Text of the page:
Have you considered a Chicken Tractor? there are many different designs. you can make it big or small depending on your needs and can move it around if need be. Just do a search for tractors here to give you some ideas
  5. Dawn419

    Dawn419 Lost in the Woods

    Apr 16, 2007
    Evening Shade, AR
    Hi and Welcome to BYC!!! [​IMG]

    Skip and I have 3 small coops because we are renting our place and needed them to be portable for when we finally move.

    Our Playhouse Coop is 78" x 78" x 78"...perfect for just a few birds (we raise Bantams) and at 5' 2" I can easily stand up in it. It sets on a foundation of cap blocks to keep the wood from being in contact with the ground.


    Our 2 smallest coops sit on 2' frames to add more run space. We've not had a problem with the cold with them raised because we use the deep litter method (in all 3 coops) which helps to insulate the floors.

    Modified Chick-N-Barn

    Post Brooder Coop

    Hope this helps!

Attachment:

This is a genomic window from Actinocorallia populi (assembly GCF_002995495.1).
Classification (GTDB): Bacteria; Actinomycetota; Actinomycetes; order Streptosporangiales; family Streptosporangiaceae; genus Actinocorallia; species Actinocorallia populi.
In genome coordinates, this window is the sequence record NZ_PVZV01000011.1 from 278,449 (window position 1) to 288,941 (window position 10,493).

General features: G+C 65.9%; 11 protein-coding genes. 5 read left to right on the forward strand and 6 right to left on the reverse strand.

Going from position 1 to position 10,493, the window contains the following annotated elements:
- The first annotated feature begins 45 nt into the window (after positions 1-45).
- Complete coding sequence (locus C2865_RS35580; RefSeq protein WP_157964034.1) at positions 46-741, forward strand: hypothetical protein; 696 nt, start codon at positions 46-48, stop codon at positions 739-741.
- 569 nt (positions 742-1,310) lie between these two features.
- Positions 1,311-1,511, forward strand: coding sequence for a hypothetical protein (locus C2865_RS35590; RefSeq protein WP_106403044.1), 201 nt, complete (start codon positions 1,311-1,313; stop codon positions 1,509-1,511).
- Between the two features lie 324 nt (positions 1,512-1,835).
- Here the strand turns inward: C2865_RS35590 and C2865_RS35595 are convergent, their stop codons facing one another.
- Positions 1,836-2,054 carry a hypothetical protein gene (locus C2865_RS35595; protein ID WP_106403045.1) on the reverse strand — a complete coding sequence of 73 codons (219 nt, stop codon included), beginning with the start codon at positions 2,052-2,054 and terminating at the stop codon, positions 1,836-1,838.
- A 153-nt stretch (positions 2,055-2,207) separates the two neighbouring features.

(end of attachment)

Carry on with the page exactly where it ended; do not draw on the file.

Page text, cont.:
6. CityChook

    CityChook Songster

    Apr 9, 2008
    Minneapolis, MN
    My Coop
    Oh my stars, you folks are fast. Thanks for the replies. This is exactly what I was looking for! I have spent considerable time in the coop design and learning sections of this site - it's amazing. And a bit head-spinning. I never realized that I had so many choices in coops!

    BTW, I'm in Minneapolis. Sorry - I thought that was below my avatar, but I can see that it's not. I'll have to work on that one.

    Thanks again - k
  7. ctcasper

    ctcasper Songster

    Apr 4, 2008
    welcom to BYC...I am also a new chicken owner from Minnesota. From by Mille Lacs Lake. My husband and I are using an old 8x10 shed and we are hoping for 6to 10 hens....though i am not sure how likely that is out of our current flock.... anyway, i think he is going to run a water line from our outdoor boiler to a heater coil for them in the winter. I have heard everything from a small light bulb or nothing being used to a full time heat lamp or other source of heat. We are going to use a thermostat to use the least amount of energy... good luck.
  8. Nuggetsowner:)

    Nuggetsowner:) Songster

    Aug 2, 2007